Drivers have a convenient early morning and mid-afternoon schedule
Elias Chongo, owner of Chongo Express in North West owns three scholar transport buses servicing the Dr Kenneth Kaunda region made up of Potchesfstroom, Klerksdorp, Wolmeranstad and Ventersdorp, shares a grave downside to operating learner transport. Often he faces the difficulty of finding reliable drivers that will honour their daily commitment without frequent personal excuses for absenteeism. Despite the convenient schedule of working only early morning and mid-afternoon, some drivers still fail to report to duty when required.
Another challenge is the difficulty of securing contracts from the Department of Education which he says tend to be awarded to larger operators. The result is that he cannot expand his business by increasing his fleet and servicing more routes.
School holidays can result in no revenue for operators
Then there is the down period of school holidays when his company faces a lot of red tape to secure temporary permits to transport general commuters in a private capacity. “Requirements such as names, identity numbers, addresses and telephone numbers have to be supplied for each passenger as well as a full itinerary for the trip specifying all the routes which will be travelled form part of the application,” complains Chongo. Should permits be refused, Chongo finds himself with idle buses and no revenue during school holidays.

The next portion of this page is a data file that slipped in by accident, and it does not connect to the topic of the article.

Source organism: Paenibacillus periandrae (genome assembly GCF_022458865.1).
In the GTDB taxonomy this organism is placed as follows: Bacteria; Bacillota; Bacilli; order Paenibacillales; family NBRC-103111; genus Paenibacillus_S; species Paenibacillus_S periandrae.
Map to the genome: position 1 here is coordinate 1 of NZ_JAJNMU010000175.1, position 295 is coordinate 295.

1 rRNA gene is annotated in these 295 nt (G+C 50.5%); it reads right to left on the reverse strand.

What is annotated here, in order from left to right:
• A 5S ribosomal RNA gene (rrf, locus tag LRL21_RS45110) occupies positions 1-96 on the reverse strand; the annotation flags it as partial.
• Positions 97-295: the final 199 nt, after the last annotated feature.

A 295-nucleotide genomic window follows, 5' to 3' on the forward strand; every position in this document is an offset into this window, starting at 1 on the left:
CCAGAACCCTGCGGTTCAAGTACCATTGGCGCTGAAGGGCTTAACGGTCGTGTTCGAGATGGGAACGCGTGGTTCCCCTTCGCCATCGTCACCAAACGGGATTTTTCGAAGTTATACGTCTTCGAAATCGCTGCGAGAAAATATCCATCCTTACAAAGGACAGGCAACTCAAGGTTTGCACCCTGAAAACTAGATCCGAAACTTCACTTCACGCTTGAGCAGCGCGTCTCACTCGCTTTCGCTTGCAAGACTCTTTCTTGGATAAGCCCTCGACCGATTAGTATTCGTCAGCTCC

Some parents express their gratitude
Just these few aspects of scholar bus operations highlighted by Dollie and Chongo shed some light on this crucial yet underrated element of the educational ecosystem. Dollie testifies that there are nevertheless some parents who express their gratitude for the role he plays in their childrens’ lives and every so often he receives a gift from them in recognition of his service. While children come with their individual mixes of commendable and annoying qualities, it is the responsibility of the adults in their lives to keep them in check. “The African proverb states that, ‘It takes a village to raise a child’ and school bus drivers are part of this village,” affirms Eric Cornelius, Executive Manager of SABOA.
The Southern African Bus Operators Association (SABOA) was formed in 1980 to represent the interests of the public transport industry at government level as well as among its stakeholders. SABOA represents about 920 bus operators who collectively operate approximately between 13 000 and 14 000 buses.
SABOA is the credible voice of an inclusive, efficient, sustainable and transforming bus and coach industry. It plays a pivotal role in an integrated transport system through safe, reliable and affordable bus and coach services that add value, and are attractive to stakeholders
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South Africa Today – Accidents